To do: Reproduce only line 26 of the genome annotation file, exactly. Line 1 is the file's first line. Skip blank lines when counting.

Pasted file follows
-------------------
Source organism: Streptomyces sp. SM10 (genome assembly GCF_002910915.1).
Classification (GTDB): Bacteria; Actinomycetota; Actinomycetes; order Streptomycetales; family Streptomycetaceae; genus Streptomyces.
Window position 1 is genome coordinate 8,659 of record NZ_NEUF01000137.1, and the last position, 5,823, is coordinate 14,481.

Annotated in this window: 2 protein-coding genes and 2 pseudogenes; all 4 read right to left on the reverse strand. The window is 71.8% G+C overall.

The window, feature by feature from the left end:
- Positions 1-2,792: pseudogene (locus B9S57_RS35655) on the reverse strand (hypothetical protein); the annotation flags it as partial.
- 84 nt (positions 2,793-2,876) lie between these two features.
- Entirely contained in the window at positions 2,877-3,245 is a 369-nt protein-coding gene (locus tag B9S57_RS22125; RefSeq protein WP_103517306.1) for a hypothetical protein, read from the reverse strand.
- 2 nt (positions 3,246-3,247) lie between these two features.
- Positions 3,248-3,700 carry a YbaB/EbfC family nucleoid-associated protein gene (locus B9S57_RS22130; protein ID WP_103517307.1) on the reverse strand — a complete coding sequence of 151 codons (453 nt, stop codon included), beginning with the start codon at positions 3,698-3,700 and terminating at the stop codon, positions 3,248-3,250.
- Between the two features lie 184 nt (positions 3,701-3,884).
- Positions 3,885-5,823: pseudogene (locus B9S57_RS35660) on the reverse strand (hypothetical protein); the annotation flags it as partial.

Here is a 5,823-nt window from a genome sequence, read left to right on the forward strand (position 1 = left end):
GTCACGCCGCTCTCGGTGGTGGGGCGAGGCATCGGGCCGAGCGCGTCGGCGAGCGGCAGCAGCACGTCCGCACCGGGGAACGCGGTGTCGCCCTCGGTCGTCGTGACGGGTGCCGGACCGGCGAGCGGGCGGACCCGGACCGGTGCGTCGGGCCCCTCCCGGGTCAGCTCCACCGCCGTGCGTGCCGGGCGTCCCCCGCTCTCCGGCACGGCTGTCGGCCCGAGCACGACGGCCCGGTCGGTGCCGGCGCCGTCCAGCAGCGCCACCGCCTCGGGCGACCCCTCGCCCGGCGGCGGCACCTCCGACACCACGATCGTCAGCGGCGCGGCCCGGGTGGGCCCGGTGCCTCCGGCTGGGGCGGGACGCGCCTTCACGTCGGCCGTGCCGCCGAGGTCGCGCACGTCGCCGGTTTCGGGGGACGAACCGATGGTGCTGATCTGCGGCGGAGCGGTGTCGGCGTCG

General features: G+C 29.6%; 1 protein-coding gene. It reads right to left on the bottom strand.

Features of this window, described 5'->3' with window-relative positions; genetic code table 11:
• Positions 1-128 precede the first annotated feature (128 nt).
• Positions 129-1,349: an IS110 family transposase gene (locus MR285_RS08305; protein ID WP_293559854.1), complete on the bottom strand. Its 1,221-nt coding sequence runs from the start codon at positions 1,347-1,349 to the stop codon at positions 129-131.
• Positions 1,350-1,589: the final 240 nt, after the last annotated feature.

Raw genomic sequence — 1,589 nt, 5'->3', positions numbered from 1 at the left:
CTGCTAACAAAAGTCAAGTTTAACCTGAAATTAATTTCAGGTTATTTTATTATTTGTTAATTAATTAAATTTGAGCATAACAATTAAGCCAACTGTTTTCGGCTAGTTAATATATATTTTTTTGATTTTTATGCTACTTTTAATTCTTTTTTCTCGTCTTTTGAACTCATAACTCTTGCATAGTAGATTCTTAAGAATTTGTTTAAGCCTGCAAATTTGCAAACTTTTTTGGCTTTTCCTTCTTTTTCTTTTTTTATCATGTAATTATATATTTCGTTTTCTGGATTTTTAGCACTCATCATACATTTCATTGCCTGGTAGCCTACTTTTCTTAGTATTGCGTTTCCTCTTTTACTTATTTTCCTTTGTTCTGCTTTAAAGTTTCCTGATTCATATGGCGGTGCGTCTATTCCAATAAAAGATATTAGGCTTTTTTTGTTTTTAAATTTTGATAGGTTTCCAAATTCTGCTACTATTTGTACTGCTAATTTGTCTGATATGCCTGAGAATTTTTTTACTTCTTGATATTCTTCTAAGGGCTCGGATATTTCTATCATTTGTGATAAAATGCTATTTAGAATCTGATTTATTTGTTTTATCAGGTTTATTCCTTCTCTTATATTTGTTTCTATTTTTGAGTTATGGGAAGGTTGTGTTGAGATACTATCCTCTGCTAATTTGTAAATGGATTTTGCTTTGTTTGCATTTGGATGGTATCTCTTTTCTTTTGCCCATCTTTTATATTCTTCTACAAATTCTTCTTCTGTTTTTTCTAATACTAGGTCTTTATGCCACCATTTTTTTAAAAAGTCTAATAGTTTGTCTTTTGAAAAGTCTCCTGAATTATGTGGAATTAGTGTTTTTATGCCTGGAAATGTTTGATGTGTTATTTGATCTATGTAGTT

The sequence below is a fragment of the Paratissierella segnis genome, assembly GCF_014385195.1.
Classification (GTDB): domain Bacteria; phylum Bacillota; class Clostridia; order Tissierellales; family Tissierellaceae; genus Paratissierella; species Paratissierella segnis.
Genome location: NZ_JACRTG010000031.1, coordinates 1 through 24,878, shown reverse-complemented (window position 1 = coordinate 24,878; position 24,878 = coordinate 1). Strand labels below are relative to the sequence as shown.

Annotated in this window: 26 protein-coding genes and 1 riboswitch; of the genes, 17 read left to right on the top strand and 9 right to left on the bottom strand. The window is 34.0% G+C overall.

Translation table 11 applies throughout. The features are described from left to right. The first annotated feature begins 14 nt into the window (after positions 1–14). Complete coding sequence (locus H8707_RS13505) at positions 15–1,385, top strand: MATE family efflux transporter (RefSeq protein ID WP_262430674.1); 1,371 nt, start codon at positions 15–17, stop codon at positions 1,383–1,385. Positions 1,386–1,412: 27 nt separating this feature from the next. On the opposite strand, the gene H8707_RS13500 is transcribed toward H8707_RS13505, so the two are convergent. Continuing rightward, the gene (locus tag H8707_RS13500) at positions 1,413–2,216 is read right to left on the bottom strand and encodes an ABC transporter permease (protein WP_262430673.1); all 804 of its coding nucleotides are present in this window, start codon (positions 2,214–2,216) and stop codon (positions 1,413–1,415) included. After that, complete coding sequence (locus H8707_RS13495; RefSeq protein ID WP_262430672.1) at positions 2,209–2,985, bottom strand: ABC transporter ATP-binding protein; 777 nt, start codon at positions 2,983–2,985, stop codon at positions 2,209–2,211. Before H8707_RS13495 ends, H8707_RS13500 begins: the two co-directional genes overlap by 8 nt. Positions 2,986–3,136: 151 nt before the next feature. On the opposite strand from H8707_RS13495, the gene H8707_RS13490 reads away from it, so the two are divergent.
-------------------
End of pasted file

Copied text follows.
Translation table 11 applies throughout. The features are described from left to right. The first annotated feature begins 14 nt into the window (after positions 1–14). Complete coding sequence (locus H8707_RS13505) at positions 15–1,385, top strand: MATE family efflux transporter (RefSeq protein ID WP_262430674.1); 1,371 nt, start codon at positions 15–17, stop codon at positions 1,383–1,385. Positions 1,386–1,412: 27 nt separating this feature from the next. On the opposite strand, the gene H8707_RS13500 is transcribed toward H8707_RS13505, so the two are convergent. Continuing rightward, the gene (locus tag H8707_RS13500) at positions 1,413–2,216 is read right to left on the bottom strand and encodes an ABC transporter permease (protein WP_262430673.1); all 804 of its coding nucleotides are present in this window, start codon (positions 2,214–2,216) and stop codon (positions 1,413–1,415) included. After that, complete coding sequence (locus H8707_RS13495; RefSeq protein ID WP_262430672.1) at positions 2,209–2,985, bottom strand: ABC transporter ATP-binding protein; 777 nt, start codon at positions 2,983–2,985, stop codon at positions 2,209–2,211. Before H8707_RS13495 ends, H8707_RS13500 begins: the two co-directional genes overlap by 8 nt. Positions 2,986–3,136: 151 nt before the next feature. On the opposite strand from H8707_RS13495, the gene H8707_RS13490 reads away from it, so the two are divergent.